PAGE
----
Gregor Mendel

Gregor Mendel played
a huge role in the underlying principles of genetic inheritance. Gregor was
born, July 22 1822 in Heinzendorf, Austrian Silesia (now known as Hyncice,
Czech Republic), with the name Johann Mendel. He changed his name to Gregor
in 1843. He grew up in an Augustinian brotherhood and he learned agricultural
training with basic education. He then went on to the Olmutz Philosophical
Institute and later entered the Augustinian Monastery in 1843. After 3 years
of theological studies, Mendel went to the University of Vienna, where 2 professors
influenced him; the physicist Doppler and a botanist named Unger. Here he learned
to study science through experimentation and aroused his interest in the causes
of variation in plants. He returned to Brunn in 1854 where he was a teacher
until 1868. Mendel died January 6 1884.
In 1857, Mendel began breeding garden
peas in the abbey garden to study inheritance, which lead to his law of Segregation
and independent assortment. Mendel observed several characteristics of the
garden peas which include: plant height (tallness/shortness), seed color (green/yellow),
seed shape (smooth/wrinkled), seed-coat color (gray/white), pod shape (full/constricted),
pod color (green/yellow), and flower distribution (along length/ at end of
stem). Mendel keep careful records of his experiments and first reported his
findings at a meeting of the Brunn Natural History Society. The results of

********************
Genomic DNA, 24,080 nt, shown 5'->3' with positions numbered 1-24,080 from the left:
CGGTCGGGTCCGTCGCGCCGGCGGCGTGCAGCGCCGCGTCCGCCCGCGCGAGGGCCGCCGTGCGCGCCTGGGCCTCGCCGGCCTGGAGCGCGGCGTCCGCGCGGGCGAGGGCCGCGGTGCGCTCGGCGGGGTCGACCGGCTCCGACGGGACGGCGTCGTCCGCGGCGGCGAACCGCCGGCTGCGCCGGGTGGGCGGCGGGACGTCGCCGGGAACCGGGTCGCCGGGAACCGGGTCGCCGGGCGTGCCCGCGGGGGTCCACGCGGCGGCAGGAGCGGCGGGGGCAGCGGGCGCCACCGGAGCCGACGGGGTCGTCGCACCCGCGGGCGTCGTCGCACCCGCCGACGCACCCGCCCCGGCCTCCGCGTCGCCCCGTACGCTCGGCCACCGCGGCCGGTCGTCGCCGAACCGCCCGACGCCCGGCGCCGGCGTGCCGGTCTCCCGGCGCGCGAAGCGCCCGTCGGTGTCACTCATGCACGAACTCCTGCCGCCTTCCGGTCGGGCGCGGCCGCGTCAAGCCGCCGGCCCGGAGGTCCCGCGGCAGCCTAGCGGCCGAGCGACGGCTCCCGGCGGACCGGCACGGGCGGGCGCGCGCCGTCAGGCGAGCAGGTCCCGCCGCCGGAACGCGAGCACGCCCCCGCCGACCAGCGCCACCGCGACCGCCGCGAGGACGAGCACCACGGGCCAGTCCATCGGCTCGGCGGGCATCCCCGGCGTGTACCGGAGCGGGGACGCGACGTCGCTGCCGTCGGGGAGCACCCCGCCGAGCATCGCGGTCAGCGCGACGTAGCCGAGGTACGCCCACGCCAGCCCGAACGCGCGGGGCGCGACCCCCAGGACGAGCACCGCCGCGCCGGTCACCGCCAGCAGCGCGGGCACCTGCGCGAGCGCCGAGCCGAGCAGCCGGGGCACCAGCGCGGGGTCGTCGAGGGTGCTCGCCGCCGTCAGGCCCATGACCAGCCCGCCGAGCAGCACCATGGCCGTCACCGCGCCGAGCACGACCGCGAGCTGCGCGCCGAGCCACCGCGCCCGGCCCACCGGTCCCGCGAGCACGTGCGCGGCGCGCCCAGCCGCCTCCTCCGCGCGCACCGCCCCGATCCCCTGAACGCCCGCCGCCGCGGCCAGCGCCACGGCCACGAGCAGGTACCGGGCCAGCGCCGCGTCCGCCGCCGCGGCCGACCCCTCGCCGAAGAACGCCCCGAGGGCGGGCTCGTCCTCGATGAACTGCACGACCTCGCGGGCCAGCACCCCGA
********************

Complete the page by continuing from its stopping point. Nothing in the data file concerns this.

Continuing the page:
Mendel\'s work were published in 1866 as "Experiments with Plant Hybrids" in
the society\'s journal.
Mendel\'s Law of Segregation stated that the members
of a pair of homologous chromosomes segregate during meiosis and is distributed
to different gametes. This hypothesis can be divided into four main ideas.
The first idea is that alternative versions of genes account for variations
in inherited characters. Different alleles will create different variations
in inherited characters. The second idea is that for each character, an organism
inherits two genes, one for each parent. So that means that a homologous
loci
may have matching alleles, as in the true-breeding plants of Mendel\'s P generation
(parental). If the alleles differ, then there will be F hybrids. The third
idea states that if the two alleles differ, the recessive allele will have
no affect on the organism\'s appearance. So an F hybrid plant that has purple
flowers, the dominant allele will be the purple-color allele and the recessive
allele would be the white-color allele. The idea is that the two genes for
each character segregate during gamete production. Independent assortment states
that each member of a pair of homologous chromosome segregates during meiosis
independently of the members of other pairs so that alleles carried on different
chromosomes are different distributed randomly to the gametes.
Mendel\'s
work was not recognized right away as an important scientific breakthrough.
In 1868 Mendel was promoted to abbot at the monastery and gave up his experiments.
Aside from his fellow monks and his students his work was ignored. In fact
the importance of Mendel\'s work was not discovered until 1900, sixteen years
after his death. His work was discovered by three European scientists: Hugo
De Vries, Carl Correns, and Erich Tschermak, working independently as they
preformed their own similar experiments. They credited Gregor Mendel as the
discoverer of the laws of heredity.
In conclusion, Mendel\'s work was very
important to the science community, and is to this day being studied. All
his work was done without himself ever receiving credit while he was alive.
His laws of heredity are still used today and he now has received credit as
the discoverer of the laws of heredity.

Category: Science